Tokuda Kyuichi was a Taisho and Shôwa period political figure, leader of the socialist movement and the Japan Communist Party.
Tokuda Kyuichi was born on 12 September 1894 in Nago.
He attended the Seventh High School in Kagoshima but withdrew in protest over the insulting treatment accorded natives of Okinawa by the people of Kagoshima Prefecture. He went to Tokyo, where he managed, after considerably difficulty, to graduate from the evening school law course of Nihon University.
After graduation, he began a career as a lawyer. In 1920 he joined Sakai Toshihiko and Yamakawa Hitoshi in forming the Japan Socialist League. In 1922 he and Katayama Sen went to Moscow as Japanese representatives to the Congress of Far Eastern Peoples.
After his return to Japan, he participated in the formation of the Japan Communist Party in 1922 and was arrested in the first government move to suppress the party in 1923. He opposed the action taken to disband the party and in 1924 worked to reestablish it. In 1926 he succeeded in holding a general meeting of the party. He went to the Soviet Union again in 1927 and took part in the drafting of the 1927 Thèse. He was a candidate in the first general election in 1928, but failed to gain election. He was arrested the same year along with many other members of the party and spent the following eighteen years in jail. Though many of the others renounced their political beliefs and were released, he refused to do so. He was freed after the end of the Pacific War in 1945 and joined Shiga Yoshio in reestablishing the Japan Communist Party, with himself as chief secretary.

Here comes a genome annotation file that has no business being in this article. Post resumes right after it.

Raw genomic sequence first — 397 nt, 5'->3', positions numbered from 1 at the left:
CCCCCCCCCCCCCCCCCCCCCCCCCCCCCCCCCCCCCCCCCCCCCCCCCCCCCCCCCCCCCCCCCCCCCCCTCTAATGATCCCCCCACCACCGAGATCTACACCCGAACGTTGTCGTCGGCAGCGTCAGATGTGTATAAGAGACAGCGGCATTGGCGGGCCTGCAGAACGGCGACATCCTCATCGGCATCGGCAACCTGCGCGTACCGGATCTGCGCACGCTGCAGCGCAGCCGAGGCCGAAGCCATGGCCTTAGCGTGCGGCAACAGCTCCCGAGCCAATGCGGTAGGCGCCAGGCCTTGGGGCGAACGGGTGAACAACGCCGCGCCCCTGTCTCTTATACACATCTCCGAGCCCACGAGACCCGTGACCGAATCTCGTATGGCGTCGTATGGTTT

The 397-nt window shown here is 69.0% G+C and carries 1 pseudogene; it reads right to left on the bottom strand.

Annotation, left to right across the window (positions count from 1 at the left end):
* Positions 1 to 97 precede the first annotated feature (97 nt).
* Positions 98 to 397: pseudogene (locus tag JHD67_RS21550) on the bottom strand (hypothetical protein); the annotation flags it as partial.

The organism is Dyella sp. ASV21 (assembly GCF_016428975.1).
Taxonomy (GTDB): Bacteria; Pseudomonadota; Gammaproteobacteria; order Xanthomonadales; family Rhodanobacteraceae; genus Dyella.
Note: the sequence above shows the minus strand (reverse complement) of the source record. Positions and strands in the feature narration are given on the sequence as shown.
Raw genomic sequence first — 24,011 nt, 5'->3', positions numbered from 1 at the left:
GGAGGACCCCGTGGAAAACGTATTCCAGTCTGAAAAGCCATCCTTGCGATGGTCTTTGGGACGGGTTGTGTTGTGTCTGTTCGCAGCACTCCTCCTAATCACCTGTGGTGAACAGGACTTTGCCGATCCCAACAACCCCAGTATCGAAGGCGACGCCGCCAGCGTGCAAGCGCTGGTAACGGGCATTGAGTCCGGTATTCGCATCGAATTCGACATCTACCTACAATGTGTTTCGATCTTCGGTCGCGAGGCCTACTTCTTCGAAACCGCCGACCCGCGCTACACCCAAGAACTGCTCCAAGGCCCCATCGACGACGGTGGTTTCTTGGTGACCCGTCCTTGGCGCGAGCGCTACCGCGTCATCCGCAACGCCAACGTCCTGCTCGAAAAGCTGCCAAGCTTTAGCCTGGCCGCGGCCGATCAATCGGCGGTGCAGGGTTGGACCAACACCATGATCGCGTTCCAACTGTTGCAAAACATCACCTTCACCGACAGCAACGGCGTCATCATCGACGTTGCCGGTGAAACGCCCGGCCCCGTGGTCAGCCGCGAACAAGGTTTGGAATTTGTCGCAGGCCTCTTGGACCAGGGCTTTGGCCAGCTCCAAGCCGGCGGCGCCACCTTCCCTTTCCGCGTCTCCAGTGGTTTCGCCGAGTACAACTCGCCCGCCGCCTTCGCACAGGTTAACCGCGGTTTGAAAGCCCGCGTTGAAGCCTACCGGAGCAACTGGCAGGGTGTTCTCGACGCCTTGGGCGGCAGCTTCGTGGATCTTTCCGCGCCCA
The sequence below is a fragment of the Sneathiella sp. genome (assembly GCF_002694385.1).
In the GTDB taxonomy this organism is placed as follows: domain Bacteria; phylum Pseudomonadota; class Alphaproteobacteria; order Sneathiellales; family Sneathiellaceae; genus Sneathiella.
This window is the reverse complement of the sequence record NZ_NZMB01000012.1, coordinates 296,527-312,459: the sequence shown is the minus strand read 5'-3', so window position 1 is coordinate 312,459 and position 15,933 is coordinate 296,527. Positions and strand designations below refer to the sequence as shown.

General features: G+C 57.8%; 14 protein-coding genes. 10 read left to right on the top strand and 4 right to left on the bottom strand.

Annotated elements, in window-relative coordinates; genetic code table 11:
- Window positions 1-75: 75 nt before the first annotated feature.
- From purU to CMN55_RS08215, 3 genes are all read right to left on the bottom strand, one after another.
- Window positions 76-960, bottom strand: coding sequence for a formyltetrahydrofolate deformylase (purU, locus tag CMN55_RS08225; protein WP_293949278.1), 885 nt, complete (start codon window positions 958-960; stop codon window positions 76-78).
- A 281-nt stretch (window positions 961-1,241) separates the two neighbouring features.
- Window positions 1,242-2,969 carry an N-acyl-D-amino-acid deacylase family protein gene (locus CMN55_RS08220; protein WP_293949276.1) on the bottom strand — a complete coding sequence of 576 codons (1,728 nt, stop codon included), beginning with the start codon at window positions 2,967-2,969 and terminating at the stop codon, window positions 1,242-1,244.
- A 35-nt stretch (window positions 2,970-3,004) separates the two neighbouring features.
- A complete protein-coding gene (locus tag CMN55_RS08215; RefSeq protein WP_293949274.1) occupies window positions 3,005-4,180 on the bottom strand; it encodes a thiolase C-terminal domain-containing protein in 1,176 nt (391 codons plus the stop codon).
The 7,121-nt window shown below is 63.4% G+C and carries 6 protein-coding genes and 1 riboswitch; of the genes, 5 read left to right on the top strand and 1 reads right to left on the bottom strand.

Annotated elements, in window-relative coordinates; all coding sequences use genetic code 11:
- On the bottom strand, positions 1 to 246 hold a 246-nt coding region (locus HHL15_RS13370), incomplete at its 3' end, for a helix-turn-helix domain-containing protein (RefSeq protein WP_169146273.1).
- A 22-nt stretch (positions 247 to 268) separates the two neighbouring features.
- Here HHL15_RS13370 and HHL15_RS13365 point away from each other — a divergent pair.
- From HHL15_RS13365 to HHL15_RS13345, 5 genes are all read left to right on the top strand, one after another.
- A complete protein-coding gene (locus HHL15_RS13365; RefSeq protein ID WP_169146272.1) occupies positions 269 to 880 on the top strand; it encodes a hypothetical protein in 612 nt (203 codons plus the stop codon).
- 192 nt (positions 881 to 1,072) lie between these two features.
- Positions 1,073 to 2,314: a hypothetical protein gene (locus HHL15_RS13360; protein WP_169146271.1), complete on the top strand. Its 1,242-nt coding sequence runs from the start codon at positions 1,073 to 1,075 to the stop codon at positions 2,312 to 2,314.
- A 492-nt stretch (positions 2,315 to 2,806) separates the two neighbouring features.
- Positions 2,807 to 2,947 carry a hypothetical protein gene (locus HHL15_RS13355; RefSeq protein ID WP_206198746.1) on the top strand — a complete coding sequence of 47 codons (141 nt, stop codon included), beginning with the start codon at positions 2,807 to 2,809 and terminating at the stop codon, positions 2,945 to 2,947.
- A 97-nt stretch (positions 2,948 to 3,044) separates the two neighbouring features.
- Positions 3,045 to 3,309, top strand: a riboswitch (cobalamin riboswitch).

In 1946 he was elected to the Lower House of the Diet, but was purged by order of General MacArthur in 1950 along with other leaders of the Communist Party. He turned to underground activity, laying down a strongly militant policy for the party, which caused it to decline rapidly in strength and influence. He died of illness in 1953 while a refugee in Communist China, though his death was not formally announced by the party until two years later.
He was outstanding less as a theorist than as a vigorous and decisive leader. He and Shiga Yoshio collaborated in writing an account of their period of emprisonment entitled Gokuchu juhachinen.